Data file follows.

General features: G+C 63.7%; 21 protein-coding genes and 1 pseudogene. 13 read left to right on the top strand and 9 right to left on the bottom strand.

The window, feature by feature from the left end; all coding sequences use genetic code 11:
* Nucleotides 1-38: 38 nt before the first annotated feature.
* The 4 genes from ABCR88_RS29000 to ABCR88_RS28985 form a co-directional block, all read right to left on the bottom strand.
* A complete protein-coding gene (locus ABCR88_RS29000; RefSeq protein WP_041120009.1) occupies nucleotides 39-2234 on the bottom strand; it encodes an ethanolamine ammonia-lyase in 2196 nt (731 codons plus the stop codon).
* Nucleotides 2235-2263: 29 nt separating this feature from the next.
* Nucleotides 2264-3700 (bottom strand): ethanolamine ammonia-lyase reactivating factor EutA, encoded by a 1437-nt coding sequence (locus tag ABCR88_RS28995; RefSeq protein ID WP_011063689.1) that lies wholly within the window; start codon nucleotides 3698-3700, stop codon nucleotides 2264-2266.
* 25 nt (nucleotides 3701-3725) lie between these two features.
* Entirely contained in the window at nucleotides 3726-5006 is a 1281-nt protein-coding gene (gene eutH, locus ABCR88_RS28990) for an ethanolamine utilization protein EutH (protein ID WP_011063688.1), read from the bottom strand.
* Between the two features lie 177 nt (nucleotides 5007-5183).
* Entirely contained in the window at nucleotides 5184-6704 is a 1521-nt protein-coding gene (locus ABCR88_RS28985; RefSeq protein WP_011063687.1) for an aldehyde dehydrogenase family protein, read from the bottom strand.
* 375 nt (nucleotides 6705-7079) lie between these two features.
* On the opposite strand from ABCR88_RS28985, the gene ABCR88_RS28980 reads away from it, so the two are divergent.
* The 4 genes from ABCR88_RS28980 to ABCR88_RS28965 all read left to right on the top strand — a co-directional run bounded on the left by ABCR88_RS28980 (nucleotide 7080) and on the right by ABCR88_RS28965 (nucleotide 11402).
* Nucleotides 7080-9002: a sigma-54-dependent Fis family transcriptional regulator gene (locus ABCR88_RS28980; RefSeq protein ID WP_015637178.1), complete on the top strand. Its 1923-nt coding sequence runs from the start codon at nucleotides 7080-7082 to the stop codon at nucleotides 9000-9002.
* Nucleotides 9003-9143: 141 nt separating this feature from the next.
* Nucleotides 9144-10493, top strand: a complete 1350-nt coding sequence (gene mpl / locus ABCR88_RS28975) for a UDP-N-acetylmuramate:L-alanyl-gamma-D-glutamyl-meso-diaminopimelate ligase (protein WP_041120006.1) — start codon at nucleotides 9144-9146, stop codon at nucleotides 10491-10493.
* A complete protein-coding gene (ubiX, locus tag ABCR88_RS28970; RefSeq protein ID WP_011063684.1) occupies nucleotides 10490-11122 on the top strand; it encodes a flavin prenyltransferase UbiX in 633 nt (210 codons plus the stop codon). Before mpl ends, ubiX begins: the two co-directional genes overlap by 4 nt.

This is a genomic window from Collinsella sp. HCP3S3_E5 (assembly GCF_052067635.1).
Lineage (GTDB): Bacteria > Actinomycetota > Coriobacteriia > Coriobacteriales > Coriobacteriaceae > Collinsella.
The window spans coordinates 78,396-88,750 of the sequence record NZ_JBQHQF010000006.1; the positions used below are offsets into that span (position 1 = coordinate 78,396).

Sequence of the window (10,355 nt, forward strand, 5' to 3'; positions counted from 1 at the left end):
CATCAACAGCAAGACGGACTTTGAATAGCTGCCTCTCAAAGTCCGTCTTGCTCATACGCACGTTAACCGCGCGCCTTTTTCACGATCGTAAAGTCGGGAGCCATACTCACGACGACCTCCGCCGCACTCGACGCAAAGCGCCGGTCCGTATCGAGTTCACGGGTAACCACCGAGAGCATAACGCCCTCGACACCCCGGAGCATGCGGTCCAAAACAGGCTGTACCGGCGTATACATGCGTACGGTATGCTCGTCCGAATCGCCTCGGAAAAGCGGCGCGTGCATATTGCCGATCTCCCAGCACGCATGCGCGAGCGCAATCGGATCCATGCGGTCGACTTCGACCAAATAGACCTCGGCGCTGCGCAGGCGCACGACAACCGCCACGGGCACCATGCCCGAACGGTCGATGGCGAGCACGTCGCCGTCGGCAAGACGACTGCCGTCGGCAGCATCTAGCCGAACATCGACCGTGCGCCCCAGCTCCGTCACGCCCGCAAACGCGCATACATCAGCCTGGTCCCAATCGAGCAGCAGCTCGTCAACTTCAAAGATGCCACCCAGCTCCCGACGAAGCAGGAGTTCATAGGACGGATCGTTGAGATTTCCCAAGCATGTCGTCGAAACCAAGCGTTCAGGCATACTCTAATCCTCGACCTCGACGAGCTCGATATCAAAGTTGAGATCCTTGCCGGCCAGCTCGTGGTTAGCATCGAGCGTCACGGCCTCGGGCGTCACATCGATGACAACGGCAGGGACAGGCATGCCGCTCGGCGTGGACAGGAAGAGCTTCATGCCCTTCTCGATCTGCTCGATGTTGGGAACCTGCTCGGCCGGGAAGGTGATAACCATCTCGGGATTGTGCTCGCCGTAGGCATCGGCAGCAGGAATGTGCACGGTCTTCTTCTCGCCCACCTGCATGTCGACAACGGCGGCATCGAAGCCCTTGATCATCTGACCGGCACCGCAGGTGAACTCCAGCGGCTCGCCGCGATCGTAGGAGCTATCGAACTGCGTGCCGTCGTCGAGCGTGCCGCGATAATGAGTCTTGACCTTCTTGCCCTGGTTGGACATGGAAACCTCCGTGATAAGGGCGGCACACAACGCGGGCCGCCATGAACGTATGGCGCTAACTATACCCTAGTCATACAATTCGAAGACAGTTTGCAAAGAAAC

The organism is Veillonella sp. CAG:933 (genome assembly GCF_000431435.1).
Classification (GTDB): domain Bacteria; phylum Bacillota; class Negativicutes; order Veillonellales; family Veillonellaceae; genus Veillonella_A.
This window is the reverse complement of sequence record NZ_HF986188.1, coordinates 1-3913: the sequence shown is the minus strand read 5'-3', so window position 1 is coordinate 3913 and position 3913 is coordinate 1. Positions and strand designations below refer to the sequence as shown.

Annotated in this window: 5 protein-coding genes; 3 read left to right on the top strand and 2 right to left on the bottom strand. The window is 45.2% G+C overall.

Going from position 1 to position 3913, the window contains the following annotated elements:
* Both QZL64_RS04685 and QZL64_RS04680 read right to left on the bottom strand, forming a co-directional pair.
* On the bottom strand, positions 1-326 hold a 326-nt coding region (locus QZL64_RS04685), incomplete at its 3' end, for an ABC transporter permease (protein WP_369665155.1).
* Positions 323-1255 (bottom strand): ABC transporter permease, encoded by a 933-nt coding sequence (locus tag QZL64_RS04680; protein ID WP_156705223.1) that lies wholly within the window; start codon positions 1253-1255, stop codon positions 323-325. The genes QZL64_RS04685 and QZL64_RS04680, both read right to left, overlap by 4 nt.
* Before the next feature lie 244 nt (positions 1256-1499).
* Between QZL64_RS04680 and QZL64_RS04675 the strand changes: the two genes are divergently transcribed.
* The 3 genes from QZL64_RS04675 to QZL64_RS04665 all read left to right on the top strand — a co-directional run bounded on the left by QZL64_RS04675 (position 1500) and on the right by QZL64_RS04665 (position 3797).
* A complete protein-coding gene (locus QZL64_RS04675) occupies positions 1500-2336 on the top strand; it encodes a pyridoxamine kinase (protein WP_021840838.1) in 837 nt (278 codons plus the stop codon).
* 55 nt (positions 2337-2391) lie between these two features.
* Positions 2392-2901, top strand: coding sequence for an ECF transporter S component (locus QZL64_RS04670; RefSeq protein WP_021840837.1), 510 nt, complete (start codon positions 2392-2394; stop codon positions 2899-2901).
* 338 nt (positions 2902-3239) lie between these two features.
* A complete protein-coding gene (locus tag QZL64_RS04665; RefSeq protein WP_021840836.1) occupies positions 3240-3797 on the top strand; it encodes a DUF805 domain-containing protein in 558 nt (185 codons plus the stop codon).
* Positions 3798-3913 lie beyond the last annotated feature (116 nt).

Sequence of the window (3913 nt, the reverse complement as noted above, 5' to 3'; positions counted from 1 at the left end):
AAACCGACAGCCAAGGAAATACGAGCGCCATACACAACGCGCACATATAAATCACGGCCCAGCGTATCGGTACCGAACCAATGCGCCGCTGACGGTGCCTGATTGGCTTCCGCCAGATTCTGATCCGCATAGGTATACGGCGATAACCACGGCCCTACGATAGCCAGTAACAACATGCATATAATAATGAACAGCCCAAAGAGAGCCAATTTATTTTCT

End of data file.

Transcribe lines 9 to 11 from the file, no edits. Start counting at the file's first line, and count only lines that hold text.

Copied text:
* Entirely contained in the window at nucleotides 3726-5006 is a 1281-nt protein-coding gene (gene eutH, locus ABCR88_RS28990) for an ethanolamine utilization protein EutH (protein ID WP_011063688.1), read from the bottom strand.
* Between the two features lie 177 nt (nucleotides 5007-5183).
* Entirely contained in the window at nucleotides 5184-6704 is a 1521-nt protein-coding gene (locus ABCR88_RS28985; RefSeq protein WP_011063687.1) for an aldehyde dehydrogenase family protein, read from the bottom strand.